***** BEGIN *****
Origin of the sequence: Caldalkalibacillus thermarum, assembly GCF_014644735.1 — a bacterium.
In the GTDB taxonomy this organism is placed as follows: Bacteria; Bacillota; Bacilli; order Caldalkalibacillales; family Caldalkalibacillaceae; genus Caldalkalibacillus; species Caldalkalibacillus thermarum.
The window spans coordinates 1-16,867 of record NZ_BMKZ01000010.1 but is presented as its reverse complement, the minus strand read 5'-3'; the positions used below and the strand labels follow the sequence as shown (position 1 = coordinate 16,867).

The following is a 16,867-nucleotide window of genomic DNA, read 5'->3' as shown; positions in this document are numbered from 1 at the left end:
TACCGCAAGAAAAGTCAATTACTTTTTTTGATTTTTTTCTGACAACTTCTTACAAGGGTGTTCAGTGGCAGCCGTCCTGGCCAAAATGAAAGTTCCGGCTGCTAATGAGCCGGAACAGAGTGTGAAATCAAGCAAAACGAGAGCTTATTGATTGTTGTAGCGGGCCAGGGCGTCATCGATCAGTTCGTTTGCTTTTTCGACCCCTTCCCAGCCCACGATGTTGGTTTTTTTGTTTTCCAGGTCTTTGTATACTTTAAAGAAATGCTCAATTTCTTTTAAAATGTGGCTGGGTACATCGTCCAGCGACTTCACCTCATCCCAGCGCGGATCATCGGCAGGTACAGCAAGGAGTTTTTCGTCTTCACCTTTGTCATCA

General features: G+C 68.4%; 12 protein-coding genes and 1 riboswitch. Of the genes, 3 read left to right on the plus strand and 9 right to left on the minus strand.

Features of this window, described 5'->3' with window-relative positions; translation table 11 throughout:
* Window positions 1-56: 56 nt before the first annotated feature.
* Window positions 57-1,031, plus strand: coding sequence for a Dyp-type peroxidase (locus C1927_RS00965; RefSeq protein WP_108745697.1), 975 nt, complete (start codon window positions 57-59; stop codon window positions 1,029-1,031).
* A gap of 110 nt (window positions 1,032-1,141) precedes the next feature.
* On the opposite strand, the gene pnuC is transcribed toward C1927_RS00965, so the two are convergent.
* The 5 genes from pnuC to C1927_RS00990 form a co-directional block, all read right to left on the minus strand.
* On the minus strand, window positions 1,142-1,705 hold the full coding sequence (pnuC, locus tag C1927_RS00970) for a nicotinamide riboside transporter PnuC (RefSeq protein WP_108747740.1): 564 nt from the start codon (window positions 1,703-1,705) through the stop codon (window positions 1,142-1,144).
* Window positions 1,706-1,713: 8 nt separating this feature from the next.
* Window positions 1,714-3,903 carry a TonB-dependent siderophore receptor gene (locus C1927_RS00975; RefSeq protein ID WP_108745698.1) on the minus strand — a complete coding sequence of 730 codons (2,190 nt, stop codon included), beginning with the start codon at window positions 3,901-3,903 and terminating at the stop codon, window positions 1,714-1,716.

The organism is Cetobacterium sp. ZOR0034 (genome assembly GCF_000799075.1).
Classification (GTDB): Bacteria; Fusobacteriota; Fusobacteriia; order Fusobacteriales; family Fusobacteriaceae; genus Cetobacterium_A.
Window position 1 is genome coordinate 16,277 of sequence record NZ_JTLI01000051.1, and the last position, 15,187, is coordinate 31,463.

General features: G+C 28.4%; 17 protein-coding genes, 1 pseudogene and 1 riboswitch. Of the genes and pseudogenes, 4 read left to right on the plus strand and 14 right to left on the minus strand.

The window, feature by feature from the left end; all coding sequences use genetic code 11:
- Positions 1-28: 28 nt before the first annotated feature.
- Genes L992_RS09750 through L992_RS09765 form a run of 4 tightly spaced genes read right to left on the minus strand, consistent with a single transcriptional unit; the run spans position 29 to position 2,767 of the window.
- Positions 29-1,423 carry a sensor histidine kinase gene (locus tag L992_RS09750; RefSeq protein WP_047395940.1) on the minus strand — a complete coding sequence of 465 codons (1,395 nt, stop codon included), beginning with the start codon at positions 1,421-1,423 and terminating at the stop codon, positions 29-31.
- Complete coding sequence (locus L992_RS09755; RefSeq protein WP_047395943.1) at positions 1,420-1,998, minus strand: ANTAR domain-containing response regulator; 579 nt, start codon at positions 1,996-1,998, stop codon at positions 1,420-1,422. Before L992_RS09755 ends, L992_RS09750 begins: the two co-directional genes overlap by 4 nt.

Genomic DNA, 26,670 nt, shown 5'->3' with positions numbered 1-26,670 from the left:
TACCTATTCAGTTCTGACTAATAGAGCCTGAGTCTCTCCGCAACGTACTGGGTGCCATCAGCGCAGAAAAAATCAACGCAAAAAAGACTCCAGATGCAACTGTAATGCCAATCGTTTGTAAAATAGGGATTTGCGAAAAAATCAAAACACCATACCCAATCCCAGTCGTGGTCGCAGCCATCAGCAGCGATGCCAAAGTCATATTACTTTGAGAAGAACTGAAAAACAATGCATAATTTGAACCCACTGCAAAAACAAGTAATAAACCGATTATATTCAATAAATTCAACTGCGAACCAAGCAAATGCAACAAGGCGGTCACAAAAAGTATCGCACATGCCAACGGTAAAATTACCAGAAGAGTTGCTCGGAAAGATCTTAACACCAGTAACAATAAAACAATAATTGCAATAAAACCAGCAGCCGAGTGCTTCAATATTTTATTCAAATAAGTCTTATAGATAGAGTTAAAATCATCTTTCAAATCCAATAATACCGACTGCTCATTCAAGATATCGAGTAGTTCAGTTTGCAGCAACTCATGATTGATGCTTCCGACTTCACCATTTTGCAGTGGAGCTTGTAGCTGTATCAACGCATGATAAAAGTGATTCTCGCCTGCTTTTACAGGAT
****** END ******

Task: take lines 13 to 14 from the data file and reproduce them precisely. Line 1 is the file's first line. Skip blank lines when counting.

* On the minus strand, window positions 1,142-1,705 hold the full coding sequence (pnuC, locus tag C1927_RS00970) for a nicotinamide riboside transporter PnuC (RefSeq protein WP_108747740.1): 564 nt from the start codon (window positions 1,703-1,705) through the stop codon (window positions 1,142-1,144).
* Window positions 1,706-1,713: 8 nt separating this feature from the next.